If you do not add recompression settings to the JSON profile, PDF Optimizer downsamples and recompresses each image in the PDF document using the default compression algorithm and quality value defined in the image itself. For example, if you provide downsample settings but not recompression settings in your JSON profile, and apply that profile to a document that only holds JPEG images, PDF Optimizer will use the JPEG compression method. It will also use the highest quality recompression setting available (“maximum”) to keep from reducing the quality of the images as they are recompressed.

On the other hand, if you decide to leave out downsample settings from your JSON profile file, but add recompression settings, PDF Optimizer will recompress the images using the recompression algorithm you provide while keeping the image downsampling resolution (DPI) the same. Note that if you add recompression settings you must include both values in the JSON file, the compression algorithm and the recompression quality level.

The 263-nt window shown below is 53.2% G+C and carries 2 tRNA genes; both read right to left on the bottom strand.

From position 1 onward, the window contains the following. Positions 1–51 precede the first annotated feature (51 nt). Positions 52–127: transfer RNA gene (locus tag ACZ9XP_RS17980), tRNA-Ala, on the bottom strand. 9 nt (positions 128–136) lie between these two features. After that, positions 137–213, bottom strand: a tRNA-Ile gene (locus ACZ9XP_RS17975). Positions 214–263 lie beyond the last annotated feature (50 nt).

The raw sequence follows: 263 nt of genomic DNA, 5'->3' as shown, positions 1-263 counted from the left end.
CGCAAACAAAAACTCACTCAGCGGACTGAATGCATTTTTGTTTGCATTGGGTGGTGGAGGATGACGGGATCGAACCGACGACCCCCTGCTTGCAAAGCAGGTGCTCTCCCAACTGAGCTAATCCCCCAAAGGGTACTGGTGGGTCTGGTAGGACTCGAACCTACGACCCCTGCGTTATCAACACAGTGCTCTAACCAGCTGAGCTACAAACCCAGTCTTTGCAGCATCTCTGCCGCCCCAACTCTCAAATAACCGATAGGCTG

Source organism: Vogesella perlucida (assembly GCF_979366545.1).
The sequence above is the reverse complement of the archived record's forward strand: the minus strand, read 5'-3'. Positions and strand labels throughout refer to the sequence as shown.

Image Resolution

When we refer to the resolution of an image, we generally refer to the number of pixels in that image. This can be expressed in terms of megapixels, or in Dots per Inch (DPI). With an image in a PDF document, the resolution of the image is expressed as a certain number of pixels wide and pixels high. The downsampling process involves changing the width and height of an image in pixels, in order to reach a given target resolution. PDF Optimizer calculates the resolution for every image in the document. Keep in mind that the resolution values used with downsampling are distinct from the image quality settings used for image recompression.